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Abdominal adipose tissue: early metabolic dysfunction associated to insulin resistance and oxidative stress induced by an unbalanced diet.
Horm Metab Res. 2008 Nov; 40(11):794-800.HM

Abstract

The possible contribution of early changes in lipid composition, function, and antioxidant status of abdominal adipose tissue (AAT) induced by a fructose-rich diet (FRD) to the development of insulin resistance (IR) and oxidative stress (OS) was studied. Wistar rats were fed with a commercial diet with (FRD) or without 10% fructose in the drinking water for 3 weeks. The glucose (G), triglyceride (TG), and insulin (I) plasma levels, and the activity of antioxidant enzymes, lyposoluble antioxidants, total glutathione (GSH), lipid peroxidation as TBARS, fatty acid (FA) composition of AAT-TG as well as their release by incubated pieces of AAT were measured. Rats fed with a FRD have significantly higher plasma levels of G, TG, and I. Their AAT showed a marked increase in content and ratios of saturated to monounsaturated and polyunsaturated FAs, TBARS, and catalase, GSH-transferase and GSH-reductase, together with a decrease in superoxide dismutase and GSH-peroxidase activity, and total GSH, alpha-tocopherol, beta-carotene and lycopene content. Incubated AAT from FRD released in vitro higher amount of free fatty acids (FFAs) with higher ratios of saturated to monounsaturated and polyunsaturated FAs. Our data suggest that FRD induced an early prooxidative state and metabolic dysfunction in AAT that would favor the overall development of IR and OS and further development of pancreatic beta-cell failure; therefore, its early control would represent an appropriate strategy to prevent alterations such as the development of type 2 diabetes.

Authors+Show Affiliations

CENEXA-Center of Experimental and Applied Endocrinology (National University of La Plata-National Research Council, PAHO/WHO Collaborating Center), 60 y 120 La Plata, Argentina. oscar_rebolledo@yahoo.com.arNo affiliation info availableNo affiliation info availableNo affiliation info availableNo affiliation info available

Pub Type(s)

Journal Article
Research Support, Non-U.S. Gov't

Language

eng

PubMed ID

18622897

Citation

Rebolledo, O R., et al. "Abdominal Adipose Tissue: Early Metabolic Dysfunction Associated to Insulin Resistance and Oxidative Stress Induced By an Unbalanced Diet." Hormone and Metabolic Research = Hormon- Und Stoffwechselforschung = Hormones Et Metabolisme, vol. 40, no. 11, 2008, pp. 794-800.
Rebolledo OR, Marra CA, Raschia A, et al. Abdominal adipose tissue: early metabolic dysfunction associated to insulin resistance and oxidative stress induced by an unbalanced diet. Horm Metab Res. 2008;40(11):794-800.
Rebolledo, O. R., Marra, C. A., Raschia, A., Rodriguez, S., & Gagliardino, J. J. (2008). Abdominal adipose tissue: early metabolic dysfunction associated to insulin resistance and oxidative stress induced by an unbalanced diet. Hormone and Metabolic Research = Hormon- Und Stoffwechselforschung = Hormones Et Metabolisme, 40(11), 794-800. https://doi.org/10.1055/s-2008-1081502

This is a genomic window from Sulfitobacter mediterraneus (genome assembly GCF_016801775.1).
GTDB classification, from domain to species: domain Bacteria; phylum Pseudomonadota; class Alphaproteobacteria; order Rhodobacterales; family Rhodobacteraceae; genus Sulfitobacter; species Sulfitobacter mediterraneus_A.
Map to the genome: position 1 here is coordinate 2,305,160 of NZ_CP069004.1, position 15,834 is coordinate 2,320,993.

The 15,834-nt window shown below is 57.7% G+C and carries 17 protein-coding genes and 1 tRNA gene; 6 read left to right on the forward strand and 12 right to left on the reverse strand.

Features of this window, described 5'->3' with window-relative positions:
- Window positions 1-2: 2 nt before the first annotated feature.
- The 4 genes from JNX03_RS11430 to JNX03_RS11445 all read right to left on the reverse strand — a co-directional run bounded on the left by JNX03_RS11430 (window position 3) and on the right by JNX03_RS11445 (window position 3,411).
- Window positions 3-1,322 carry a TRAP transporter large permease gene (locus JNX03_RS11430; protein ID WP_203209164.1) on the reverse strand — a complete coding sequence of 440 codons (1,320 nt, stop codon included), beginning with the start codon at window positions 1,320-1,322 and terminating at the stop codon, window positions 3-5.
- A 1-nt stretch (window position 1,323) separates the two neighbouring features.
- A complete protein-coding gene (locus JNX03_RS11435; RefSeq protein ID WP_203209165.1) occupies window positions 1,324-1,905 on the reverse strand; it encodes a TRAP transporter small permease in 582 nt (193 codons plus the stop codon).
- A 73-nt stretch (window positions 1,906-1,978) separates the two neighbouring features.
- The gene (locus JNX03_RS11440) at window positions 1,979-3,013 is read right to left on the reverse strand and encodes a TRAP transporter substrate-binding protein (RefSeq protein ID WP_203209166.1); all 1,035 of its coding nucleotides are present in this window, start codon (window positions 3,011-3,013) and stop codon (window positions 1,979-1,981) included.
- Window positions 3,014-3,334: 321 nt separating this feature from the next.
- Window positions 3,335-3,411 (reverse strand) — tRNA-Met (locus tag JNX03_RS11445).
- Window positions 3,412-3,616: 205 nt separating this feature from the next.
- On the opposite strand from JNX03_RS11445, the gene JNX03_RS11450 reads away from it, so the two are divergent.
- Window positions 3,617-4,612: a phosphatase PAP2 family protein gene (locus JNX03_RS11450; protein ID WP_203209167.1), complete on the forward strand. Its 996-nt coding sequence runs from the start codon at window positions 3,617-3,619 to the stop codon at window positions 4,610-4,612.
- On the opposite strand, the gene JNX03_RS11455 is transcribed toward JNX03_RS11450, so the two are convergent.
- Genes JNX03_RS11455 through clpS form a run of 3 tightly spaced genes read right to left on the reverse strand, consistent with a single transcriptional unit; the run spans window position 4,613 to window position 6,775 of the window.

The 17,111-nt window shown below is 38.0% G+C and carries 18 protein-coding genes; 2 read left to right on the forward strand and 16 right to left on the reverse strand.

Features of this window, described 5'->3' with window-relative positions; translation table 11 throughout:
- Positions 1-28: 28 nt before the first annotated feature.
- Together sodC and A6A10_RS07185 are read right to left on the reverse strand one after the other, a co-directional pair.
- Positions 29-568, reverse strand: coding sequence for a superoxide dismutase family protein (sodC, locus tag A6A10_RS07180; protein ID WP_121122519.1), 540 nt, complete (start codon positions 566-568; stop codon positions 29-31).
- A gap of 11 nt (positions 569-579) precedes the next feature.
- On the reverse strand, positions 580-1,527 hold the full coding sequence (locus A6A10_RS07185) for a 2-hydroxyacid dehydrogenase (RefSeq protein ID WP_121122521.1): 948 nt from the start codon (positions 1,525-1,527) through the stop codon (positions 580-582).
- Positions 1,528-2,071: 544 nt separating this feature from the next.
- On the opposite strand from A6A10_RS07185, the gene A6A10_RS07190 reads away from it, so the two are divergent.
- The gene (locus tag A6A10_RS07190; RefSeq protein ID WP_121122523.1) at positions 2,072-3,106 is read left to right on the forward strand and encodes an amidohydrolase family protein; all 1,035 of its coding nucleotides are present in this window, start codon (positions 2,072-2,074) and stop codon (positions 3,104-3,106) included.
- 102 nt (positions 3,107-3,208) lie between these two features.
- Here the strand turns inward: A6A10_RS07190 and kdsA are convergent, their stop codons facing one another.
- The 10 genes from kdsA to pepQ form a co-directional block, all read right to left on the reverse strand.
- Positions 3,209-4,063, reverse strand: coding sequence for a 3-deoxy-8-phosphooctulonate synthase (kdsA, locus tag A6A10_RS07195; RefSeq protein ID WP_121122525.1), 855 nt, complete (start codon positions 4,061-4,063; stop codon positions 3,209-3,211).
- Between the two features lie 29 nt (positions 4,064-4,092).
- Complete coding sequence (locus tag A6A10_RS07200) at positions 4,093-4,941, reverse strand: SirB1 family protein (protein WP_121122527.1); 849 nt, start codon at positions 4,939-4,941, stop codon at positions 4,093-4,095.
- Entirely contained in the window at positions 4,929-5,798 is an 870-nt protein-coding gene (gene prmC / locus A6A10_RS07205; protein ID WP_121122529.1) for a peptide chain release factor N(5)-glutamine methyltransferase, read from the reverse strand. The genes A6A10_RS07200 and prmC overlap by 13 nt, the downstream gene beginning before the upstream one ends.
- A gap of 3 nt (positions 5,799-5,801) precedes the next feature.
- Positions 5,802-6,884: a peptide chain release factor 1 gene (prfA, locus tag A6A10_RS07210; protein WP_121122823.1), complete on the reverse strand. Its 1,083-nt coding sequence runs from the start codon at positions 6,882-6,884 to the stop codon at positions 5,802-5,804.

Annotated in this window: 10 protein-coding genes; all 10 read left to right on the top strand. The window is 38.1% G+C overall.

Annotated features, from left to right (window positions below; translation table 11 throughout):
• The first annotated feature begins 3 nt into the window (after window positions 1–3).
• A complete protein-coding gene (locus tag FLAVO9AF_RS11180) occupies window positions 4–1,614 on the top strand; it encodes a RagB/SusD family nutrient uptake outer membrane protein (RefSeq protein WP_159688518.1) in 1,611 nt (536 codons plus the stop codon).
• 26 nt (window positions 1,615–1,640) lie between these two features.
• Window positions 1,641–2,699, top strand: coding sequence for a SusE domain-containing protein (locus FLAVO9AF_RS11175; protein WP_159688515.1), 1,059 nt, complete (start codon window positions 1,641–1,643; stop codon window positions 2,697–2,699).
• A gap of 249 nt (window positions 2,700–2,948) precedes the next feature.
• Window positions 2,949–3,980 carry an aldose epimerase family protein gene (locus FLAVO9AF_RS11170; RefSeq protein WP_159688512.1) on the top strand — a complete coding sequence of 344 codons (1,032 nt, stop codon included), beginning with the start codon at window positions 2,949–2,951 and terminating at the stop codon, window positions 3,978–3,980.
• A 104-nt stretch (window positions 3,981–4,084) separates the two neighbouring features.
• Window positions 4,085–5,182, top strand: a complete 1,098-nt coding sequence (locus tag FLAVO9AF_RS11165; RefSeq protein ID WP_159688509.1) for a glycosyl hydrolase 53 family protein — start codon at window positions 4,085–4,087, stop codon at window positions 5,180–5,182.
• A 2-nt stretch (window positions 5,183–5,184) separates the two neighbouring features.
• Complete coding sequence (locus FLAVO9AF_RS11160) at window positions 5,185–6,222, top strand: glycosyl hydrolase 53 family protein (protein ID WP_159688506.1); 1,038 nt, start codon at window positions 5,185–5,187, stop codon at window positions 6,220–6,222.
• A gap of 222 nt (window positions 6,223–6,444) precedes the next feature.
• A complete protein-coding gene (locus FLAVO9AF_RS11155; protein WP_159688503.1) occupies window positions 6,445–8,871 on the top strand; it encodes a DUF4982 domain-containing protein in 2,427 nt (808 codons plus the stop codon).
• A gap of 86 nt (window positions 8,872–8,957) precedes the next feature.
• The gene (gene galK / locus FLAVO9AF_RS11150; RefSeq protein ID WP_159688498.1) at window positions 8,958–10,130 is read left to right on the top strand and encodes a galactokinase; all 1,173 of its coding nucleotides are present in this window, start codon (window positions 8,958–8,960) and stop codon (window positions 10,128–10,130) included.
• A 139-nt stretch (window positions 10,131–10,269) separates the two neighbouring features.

Rebolledo OR, et al. Abdominal Adipose Tissue: Early Metabolic Dysfunction Associated to Insulin Resistance and Oxidative Stress Induced By an Unbalanced Diet. Horm Metab Res. 2008;40(11):794-800. PubMed PMID: 18622897.
* Article titles in AMA citation format should be in sentence-case
TY - JOUR T1 - Abdominal adipose tissue: early metabolic dysfunction associated to insulin resistance and oxidative stress induced by an unbalanced diet. AU - Rebolledo,O R, AU - Marra,C A, AU - Raschia,A, AU - Rodriguez,S, AU - Gagliardino,J J, Y1 - 2008/07/11/ PY - 2008/7/16/pubmed PY - 2009/2/14/medline PY - 2008/7/16/entrez SP - 794 EP - 800 JF - Hormone and metabolic research = Hormon- und Stoffwechselforschung = Hormones et metabolisme JO - Horm Metab Res VL - 40 IS - 11 N2 - The possible contribution of early changes in lipid composition, function, and antioxidant status of abdominal adipose tissue (AAT) induced by a fructose-rich diet (FRD) to the development of insulin resistance (IR) and oxidative stress (OS) was studied. Wistar rats were fed with a commercial diet with (FRD) or without 10% fructose in the drinking water for 3 weeks. The glucose (G), triglyceride (TG), and insulin (I) plasma levels, and the activity of antioxidant enzymes, lyposoluble antioxidants, total glutathione (GSH), lipid peroxidation as TBARS, fatty acid (FA) composition of AAT-TG as well as their release by incubated pieces of AAT were measured. Rats fed with a FRD have significantly higher plasma levels of G, TG, and I. Their AAT showed a marked increase in content and ratios of saturated to monounsaturated and polyunsaturated FAs, TBARS, and catalase, GSH-transferase and GSH-reductase, together with a decrease in superoxide dismutase and GSH-peroxidase activity, and total GSH, alpha-tocopherol, beta-carotene and lycopene content. Incubated AAT from FRD released in vitro higher amount of free fatty acids (FFAs) with higher ratios of saturated to monounsaturated and polyunsaturated FAs. Our data suggest that FRD induced an early prooxidative state and metabolic dysfunction in AAT that would favor the overall development of IR and OS and further development of pancreatic beta-cell failure; therefore, its early control would represent an appropriate strategy to prevent alterations such as the development of type 2 diabetes. SN - 0018-5043 UR - https://www.unboundmedicine.com/medline/citation/18622897/Abdominal_adipose_tissue:_early_metabolic_dysfunction_associated_to_insulin_resistance_and_oxidative_stress_induced_by_an_unbalanced_diet_ L2 - http://www.thieme-connect.com/DOI/DOI?10.1055/s-2008-1081502 DB - PRIME DP - Unbound Medicine ER -